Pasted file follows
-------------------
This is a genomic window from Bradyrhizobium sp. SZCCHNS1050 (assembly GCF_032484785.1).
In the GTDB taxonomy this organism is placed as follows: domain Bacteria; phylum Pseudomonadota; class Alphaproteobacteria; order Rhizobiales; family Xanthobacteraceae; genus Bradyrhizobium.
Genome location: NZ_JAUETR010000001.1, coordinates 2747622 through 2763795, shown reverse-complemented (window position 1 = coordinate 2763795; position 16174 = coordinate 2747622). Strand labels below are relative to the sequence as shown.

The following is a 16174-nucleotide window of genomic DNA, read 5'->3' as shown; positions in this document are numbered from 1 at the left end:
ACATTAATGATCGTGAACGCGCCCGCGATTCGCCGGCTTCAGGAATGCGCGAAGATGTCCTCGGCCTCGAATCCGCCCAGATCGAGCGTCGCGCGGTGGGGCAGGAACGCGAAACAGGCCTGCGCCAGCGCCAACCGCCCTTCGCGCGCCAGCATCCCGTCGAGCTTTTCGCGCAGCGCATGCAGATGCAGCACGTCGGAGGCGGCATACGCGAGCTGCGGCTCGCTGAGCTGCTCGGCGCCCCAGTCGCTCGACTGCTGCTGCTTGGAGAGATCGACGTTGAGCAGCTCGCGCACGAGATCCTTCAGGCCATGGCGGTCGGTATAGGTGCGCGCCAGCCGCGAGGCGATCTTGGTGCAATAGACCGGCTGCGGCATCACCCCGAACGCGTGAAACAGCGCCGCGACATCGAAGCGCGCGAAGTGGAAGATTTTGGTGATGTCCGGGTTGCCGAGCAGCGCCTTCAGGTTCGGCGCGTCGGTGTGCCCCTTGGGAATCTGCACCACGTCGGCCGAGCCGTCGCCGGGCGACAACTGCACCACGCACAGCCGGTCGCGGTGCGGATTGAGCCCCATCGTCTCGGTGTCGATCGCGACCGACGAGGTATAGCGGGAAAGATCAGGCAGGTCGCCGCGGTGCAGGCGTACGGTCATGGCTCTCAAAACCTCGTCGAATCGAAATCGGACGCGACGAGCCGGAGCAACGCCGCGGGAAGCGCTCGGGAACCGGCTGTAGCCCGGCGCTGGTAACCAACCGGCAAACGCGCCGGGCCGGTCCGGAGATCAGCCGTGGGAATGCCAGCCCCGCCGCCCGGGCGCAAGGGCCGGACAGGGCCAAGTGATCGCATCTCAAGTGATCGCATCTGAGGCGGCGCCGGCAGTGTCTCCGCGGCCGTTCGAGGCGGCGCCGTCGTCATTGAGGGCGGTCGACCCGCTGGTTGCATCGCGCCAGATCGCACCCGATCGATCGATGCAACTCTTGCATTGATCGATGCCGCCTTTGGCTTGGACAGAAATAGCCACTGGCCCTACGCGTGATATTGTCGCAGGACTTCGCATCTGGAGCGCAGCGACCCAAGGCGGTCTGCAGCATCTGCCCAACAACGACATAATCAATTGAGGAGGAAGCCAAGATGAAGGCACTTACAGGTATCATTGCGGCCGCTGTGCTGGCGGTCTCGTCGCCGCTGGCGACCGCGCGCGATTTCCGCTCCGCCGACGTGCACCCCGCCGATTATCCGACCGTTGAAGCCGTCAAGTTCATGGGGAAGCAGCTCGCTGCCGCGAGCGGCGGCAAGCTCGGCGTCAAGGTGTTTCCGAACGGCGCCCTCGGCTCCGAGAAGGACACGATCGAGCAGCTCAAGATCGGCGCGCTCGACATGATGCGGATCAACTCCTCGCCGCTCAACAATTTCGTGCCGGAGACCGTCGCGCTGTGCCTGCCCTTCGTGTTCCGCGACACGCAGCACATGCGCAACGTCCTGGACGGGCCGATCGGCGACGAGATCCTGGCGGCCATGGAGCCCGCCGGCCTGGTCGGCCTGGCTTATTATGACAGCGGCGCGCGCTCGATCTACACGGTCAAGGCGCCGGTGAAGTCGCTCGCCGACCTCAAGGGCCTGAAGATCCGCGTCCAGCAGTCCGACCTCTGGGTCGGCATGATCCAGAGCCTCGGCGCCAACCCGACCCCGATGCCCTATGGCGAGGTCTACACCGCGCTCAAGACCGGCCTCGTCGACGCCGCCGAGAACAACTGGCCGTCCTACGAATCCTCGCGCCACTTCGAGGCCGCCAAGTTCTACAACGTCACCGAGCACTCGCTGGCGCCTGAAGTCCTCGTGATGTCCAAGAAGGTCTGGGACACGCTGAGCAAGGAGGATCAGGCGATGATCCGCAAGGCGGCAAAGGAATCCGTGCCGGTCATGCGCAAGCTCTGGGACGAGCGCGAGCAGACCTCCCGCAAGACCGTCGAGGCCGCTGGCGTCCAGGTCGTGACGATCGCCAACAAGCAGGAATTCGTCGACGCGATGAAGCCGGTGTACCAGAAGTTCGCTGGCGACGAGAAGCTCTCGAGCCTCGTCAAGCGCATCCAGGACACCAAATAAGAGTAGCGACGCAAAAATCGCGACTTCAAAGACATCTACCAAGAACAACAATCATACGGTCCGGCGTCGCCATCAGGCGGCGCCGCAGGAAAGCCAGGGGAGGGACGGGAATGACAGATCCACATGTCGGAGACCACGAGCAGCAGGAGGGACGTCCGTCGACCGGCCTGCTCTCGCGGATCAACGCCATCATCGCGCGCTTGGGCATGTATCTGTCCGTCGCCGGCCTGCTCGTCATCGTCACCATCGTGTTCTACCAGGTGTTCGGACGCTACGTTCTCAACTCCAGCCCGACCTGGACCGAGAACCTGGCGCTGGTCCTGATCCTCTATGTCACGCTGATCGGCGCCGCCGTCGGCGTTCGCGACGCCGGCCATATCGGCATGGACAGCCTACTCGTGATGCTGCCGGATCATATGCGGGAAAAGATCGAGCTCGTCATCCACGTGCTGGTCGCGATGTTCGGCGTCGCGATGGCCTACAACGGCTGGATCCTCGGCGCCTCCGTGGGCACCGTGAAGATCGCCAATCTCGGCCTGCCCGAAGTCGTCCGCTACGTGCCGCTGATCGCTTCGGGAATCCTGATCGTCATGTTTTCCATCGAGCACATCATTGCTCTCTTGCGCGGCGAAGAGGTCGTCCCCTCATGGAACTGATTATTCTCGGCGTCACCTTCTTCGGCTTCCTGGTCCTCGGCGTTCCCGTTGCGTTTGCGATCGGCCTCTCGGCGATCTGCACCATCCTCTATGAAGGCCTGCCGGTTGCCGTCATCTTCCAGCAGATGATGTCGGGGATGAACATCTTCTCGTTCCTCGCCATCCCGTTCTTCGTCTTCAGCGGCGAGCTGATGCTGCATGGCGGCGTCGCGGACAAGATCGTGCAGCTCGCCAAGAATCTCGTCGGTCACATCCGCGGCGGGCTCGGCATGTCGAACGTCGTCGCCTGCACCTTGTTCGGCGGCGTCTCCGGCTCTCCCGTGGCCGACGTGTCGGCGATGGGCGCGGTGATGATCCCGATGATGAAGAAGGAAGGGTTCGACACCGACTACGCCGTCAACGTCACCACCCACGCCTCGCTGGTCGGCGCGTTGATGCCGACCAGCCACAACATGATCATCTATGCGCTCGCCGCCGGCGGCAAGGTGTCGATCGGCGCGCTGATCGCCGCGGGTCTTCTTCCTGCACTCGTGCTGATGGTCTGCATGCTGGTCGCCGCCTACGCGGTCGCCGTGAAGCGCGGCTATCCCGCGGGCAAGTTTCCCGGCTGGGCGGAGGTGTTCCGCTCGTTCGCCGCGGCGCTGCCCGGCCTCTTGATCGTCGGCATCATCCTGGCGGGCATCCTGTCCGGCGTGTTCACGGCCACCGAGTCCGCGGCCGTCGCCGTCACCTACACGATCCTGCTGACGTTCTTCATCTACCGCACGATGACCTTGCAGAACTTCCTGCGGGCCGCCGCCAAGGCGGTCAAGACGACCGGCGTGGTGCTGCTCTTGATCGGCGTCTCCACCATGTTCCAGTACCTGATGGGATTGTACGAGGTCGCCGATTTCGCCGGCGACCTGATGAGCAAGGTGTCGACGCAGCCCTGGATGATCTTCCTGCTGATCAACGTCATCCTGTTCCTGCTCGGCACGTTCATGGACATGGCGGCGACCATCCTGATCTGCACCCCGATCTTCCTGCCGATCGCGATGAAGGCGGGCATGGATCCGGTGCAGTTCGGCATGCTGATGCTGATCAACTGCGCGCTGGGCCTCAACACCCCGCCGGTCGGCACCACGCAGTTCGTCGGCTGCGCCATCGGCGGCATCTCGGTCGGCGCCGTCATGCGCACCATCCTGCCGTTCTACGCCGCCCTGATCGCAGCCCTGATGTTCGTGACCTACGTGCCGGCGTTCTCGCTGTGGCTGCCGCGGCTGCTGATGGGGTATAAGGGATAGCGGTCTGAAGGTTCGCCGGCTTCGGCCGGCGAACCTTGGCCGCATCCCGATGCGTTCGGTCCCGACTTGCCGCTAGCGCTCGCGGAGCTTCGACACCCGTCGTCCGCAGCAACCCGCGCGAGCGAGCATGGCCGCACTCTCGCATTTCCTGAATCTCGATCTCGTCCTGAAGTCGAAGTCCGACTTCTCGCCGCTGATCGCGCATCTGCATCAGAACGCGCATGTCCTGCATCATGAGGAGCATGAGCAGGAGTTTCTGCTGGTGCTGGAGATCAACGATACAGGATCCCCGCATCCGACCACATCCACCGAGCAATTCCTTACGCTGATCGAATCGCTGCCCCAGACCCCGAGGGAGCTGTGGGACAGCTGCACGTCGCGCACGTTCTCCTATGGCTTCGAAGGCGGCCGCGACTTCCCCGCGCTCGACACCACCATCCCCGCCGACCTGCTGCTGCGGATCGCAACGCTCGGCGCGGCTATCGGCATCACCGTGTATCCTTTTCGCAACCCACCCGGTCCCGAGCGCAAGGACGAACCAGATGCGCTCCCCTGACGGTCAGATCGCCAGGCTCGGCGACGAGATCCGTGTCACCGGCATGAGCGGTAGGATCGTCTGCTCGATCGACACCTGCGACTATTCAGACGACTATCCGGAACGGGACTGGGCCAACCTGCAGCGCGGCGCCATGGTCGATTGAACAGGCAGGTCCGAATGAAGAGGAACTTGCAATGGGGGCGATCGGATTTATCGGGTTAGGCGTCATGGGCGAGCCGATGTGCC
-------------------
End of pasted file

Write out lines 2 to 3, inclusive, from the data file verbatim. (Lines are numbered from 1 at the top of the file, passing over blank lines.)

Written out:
In the GTDB taxonomy this organism is placed as follows: domain Bacteria; phylum Pseudomonadota; class Alphaproteobacteria; order Rhizobiales; family Xanthobacteraceae; genus Bradyrhizobium.
Genome location: NZ_JAUETR010000001.1, coordinates 2747622 through 2763795, shown reverse-complemented (window position 1 = coordinate 2763795; position 16174 = coordinate 2747622). Strand labels below are relative to the sequence as shown.